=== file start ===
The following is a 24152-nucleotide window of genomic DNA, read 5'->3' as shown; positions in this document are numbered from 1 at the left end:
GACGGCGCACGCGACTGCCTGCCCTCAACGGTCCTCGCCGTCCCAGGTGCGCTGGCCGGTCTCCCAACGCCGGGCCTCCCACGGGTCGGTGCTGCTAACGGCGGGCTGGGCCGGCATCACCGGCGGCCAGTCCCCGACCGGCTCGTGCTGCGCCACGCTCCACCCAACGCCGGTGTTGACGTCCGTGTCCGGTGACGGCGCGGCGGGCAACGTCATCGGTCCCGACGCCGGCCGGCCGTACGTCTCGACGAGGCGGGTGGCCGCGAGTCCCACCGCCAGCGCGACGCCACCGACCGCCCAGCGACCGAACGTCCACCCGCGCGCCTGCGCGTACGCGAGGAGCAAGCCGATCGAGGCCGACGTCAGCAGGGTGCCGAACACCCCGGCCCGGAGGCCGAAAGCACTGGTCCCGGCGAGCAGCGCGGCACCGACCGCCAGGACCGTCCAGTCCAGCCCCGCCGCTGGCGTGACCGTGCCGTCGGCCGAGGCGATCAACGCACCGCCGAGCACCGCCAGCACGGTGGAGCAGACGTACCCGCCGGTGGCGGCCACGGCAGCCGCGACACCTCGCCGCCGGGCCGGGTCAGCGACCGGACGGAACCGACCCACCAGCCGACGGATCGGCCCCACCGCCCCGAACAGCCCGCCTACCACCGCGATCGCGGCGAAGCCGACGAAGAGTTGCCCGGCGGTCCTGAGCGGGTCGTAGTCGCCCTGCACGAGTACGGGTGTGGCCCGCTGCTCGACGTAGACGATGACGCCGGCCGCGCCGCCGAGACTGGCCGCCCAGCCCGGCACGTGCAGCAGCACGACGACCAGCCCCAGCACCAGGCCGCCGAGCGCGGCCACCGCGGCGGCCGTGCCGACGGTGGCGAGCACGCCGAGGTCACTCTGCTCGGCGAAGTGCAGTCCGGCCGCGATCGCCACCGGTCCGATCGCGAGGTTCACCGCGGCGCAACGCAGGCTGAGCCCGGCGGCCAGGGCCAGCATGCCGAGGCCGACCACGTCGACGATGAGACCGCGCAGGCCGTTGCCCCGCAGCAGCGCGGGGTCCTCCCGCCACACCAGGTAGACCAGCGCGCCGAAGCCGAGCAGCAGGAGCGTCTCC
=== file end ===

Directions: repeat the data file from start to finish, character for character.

The following is a 24152-nucleotide window of genomic DNA, read 5'->3' as shown; positions in this document are numbered from 1 at the left end:
GACGGCGCACGCGACTGCCTGCCCTCAACGGTCCTCGCCGTCCCAGGTGCGCTGGCCGGTCTCCCAACGCCGGGCCTCCCACGGGTCGGTGCTGCTAACGGCGGGCTGGGCCGGCATCACCGGCGGCCAGTCCCCGACCGGCTCGTGCTGCGCCACGCTCCACCCAACGCCGGTGTTGACGTCCGTGTCCGGTGACGGCGCGGCGGGCAACGTCATCGGTCCCGACGCCGGCCGGCCGTACGTCTCGACGAGGCGGGTGGCCGCGAGTCCCACCGCCAGCGCGACGCCACCGACCGCCCAGCGACCGAACGTCCACCCGCGCGCCTGCGCGTACGCGAGGAGCAAGCCGATCGAGGCCGACGTCAGCAGGGTGCCGAACACCCCGGCCCGGAGGCCGAAAGCACTGGTCCCGGCGAGCAGCGCGGCACCGACCGCCAGGACCGTCCAGTCCAGCCCCGCCGCTGGCGTGACCGTGCCGTCGGCCGAGGCGATCAACGCACCGCCGAGCACCGCCAGCACGGTGGAGCAGACGTACCCGCCGGTGGCGGCCACGGCAGCCGCGACACCTCGCCGCCGGGCCGGGTCAGCGACCGGACGGAACCGACCCACCAGCCGACGGATCGGCCCCACCGCCCCGAACAGCCCGCCTACCACCGCGATCGCGGCGAAGCCGACGAAGAGTTGCCCGGCGGTCCTGAGCGGGTCGTAGTCGCCCTGCACGAGTACGGGTGTGGCCCGCTGCTCGACGTAGACGATGACGCCGGCCGCGCCGCCGAGACTGGCCGCCCAGCCCGGCACGTGCAGCAGCACGACGACCAGCCCCAGCACCAGGCCGCCGAGCGCGGCCACCGCGGCGGCCGTGCCGACGGTGGCGAGCACGCCGAGGTCACTCTGCTCGGCGAAGTGCAGTCCGGCCGCGATCGCCACCGGTCCGATCGCGAGGTTCACCGCGGCGCAACGCAGGCTGAGCCCGGCGGCCAGGGCCAGCATGCCGAGGCCGACCACGTCGACGATGAGACCGCGCAGGCCGTTGCCCCGCAGCAGCGCGGGGTCCTCCCGCCACACCAGGTAGACCAGCGCGCCGAAGCCGAGCAGCAGGAGCGTCTCC